School board members fill the Statehouse

BOISE — Over 150 school board trustees and district administrators visited the Idaho Capitol Monday — dining with legislators, watching debates on the House floor and testifying before the Senate Education Committee.

The activities kicked off the Idaho School Boards Association’s annual Day on the Hill lobbying event, which connects the local K-12 leaders to lawmakers and other state officials.

Idaho’s K-12 trustees are locally elected officials who hire and evaluate school superintendents, approve school budgets, track expenditures and develop local policies.

The annual event is an “important reminder of why we do this work and the power of advocacy,” association Executive Director Misty Swanson said.

Idaho School Boards Association Executive Board members speak during Day on the Hill on Monday, Feb. 21. Pictured: President Jason Knopp, right; Vice President Starr Olson, center; and former president Jody Hendrix. Kyle Pfannenstiel/Idaho EdNews

Melba school board chair Jason Knopp, who’s also ISBA’s president, said Day on the Hill helps trustees learn to use their voice. “The legislators … want to hear from us because they know that we are representing the people in our school district — because we’re elected, like they are.”

The first two months of Eric Smallwood’s tenure as a Twin Falls trustee have been like “drinking from a firehose,” he said. At their first meeting this year, he and other trustees recently faced a tense decision: moving a school boundary that would affect 80 families.

And Smallwood’s board is dealing with other deep issues. The district is short 62 classified staff positions as it competes with fast food jobs. He’s also stuck decoding acronyms and abbreviations in official documents, and understanding the funding sources that funnel to Idaho schools.

He hopes Day on the Hill will help with these and other issues, including the legislative debate process, tracking education-related bills in the Statehouse and understanding why legislators introduce some bills.

Orofino trustee Greg Gerot, center, talks with board chair Cristine Erbst, left, at Day on the Hill on Monday, Feb. 21. Kyle Pfannenstiel/Idaho EdNews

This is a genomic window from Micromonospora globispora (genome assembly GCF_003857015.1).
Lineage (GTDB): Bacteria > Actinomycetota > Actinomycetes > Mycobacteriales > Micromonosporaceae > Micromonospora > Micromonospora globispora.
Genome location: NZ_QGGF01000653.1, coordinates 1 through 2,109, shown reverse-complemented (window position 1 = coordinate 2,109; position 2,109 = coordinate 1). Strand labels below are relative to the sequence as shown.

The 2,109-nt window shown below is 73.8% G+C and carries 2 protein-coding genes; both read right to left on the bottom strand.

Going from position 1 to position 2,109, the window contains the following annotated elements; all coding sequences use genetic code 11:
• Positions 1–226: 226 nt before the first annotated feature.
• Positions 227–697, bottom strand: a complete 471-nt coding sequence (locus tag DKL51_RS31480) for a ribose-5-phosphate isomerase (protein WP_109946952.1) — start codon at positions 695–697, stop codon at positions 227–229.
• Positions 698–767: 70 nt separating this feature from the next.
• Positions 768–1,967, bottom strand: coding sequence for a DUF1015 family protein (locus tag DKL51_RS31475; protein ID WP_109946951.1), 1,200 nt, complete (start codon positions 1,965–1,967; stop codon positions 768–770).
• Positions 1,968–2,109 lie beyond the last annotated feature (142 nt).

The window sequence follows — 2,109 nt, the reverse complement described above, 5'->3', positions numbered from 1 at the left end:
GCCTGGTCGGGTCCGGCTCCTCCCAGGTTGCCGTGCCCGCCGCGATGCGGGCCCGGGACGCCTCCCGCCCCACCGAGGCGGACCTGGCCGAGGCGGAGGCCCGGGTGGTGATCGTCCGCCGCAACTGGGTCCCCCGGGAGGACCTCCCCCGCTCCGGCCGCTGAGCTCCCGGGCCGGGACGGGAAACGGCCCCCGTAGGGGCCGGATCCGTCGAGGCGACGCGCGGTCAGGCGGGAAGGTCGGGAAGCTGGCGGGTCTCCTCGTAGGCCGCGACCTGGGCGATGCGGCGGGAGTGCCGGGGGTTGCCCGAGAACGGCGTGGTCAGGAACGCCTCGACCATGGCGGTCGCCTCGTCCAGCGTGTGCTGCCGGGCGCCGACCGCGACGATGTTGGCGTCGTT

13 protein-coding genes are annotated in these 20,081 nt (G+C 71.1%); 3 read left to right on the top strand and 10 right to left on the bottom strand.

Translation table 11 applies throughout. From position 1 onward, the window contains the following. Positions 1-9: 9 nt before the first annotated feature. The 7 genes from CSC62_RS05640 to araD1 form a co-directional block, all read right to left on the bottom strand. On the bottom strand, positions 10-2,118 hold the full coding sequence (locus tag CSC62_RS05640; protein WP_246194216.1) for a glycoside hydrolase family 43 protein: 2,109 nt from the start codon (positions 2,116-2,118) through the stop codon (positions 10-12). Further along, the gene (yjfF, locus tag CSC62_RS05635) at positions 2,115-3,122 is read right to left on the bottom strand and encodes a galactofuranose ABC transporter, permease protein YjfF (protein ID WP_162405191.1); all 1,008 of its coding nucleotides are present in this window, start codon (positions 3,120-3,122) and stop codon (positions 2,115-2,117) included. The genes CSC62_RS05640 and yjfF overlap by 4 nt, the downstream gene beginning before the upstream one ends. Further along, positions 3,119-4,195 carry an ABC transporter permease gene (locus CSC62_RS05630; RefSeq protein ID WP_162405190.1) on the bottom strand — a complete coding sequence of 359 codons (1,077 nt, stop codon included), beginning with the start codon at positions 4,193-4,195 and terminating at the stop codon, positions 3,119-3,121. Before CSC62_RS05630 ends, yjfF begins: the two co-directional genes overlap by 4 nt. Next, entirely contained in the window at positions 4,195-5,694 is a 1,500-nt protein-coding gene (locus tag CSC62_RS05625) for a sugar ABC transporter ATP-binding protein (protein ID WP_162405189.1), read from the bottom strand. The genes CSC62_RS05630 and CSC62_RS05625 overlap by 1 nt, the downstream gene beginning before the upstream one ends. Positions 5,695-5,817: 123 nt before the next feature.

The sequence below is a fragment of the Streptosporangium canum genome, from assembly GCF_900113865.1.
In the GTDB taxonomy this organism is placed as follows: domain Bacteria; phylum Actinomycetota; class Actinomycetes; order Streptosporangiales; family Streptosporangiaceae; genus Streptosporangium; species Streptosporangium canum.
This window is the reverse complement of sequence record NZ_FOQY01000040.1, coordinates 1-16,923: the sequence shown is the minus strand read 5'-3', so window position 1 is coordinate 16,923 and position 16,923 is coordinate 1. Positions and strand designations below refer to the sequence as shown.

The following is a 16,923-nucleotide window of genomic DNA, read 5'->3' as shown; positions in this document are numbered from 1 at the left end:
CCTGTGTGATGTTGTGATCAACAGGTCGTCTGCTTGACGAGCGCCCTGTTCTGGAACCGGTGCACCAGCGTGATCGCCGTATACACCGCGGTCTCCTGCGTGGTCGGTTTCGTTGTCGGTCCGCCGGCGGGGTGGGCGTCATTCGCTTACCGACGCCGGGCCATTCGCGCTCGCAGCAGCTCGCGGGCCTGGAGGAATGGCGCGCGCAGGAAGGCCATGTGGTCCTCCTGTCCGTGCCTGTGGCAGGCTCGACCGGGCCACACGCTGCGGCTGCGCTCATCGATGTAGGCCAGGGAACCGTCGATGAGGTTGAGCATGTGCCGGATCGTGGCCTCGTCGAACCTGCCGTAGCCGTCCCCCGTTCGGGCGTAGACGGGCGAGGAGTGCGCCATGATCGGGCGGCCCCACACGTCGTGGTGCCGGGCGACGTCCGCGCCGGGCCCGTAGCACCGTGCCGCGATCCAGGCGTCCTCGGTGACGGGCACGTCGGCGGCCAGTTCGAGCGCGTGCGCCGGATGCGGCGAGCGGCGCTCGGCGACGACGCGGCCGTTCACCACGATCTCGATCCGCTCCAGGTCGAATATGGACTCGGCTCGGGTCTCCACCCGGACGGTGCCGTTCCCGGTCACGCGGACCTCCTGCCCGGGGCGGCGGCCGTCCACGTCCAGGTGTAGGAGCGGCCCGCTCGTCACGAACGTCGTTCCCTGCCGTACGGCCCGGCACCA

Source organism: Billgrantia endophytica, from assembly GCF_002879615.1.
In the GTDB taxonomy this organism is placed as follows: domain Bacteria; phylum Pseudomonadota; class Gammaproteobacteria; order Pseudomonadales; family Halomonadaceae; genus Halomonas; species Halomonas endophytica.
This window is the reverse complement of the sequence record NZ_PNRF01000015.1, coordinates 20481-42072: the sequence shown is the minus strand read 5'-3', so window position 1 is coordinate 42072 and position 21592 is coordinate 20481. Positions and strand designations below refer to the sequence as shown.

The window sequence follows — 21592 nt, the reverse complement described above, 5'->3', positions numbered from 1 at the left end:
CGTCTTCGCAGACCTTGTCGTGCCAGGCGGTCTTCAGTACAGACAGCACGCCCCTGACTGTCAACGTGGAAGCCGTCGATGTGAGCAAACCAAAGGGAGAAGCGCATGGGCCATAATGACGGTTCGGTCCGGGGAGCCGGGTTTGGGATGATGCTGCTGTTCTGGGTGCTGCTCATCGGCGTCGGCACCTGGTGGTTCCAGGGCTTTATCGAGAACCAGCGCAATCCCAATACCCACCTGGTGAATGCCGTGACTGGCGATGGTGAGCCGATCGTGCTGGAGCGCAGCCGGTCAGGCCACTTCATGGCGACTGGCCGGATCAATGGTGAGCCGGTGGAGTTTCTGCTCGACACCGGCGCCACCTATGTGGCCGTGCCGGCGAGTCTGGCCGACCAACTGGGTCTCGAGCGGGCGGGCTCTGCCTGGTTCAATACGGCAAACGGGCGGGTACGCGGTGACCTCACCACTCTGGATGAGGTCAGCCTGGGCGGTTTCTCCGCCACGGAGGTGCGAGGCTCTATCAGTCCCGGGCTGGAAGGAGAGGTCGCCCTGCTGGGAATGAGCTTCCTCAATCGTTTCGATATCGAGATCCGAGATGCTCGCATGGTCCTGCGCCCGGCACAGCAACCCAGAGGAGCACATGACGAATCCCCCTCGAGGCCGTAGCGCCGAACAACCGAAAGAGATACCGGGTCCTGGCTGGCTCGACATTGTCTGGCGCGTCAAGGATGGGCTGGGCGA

Starr Olson, a plumber, is a longtime trustee in the Dietrich district and ISBA’s vice president. ISBA is instrumental to his leadership, he said.

He pointed to the trainings he and his board received over the years, which cut their regular board meetings down from five hours to two.

And building relationships with legislators proves helpful down the road, Olson added. When a new bill affects his district, he knows he can call Rep. Sally Toone, his local legislator, to better understand its impact and share his thoughts.

“Representatives are just like school board members. They make the best decisions off of the information that they’re given,” Olson said. “But if no one speaks out and tells them the other side of the story, they can still only make the best decision (with) the information they have.”

Trustees were set to hear from Senators Chuck Winder and Melissa Wintrow on Tuesday morning before visiting the House Education Committee and watching debate on the House or Senate floors. A legislative luncheon is also planned Tuesday.

An Idaho School Boards Association member points over a Day on the Hill pamphlet as the Idaho House of Representatives debates Monday, Feb. 21. Kyle Pfannenstiel/Idaho EdNews
Kyle Pfannenstiel

Kyle Pfannenstiel

Reporter Kyle Pfannenstiel covers the implementation of policy in Idaho’s K-12 public school system. He’s a military brat and former health care reporter who holds degrees in Journalism and Political Science from University of Idaho. Follow Kyle on Twitter @pfannyyy. He can be reached at [email protected].

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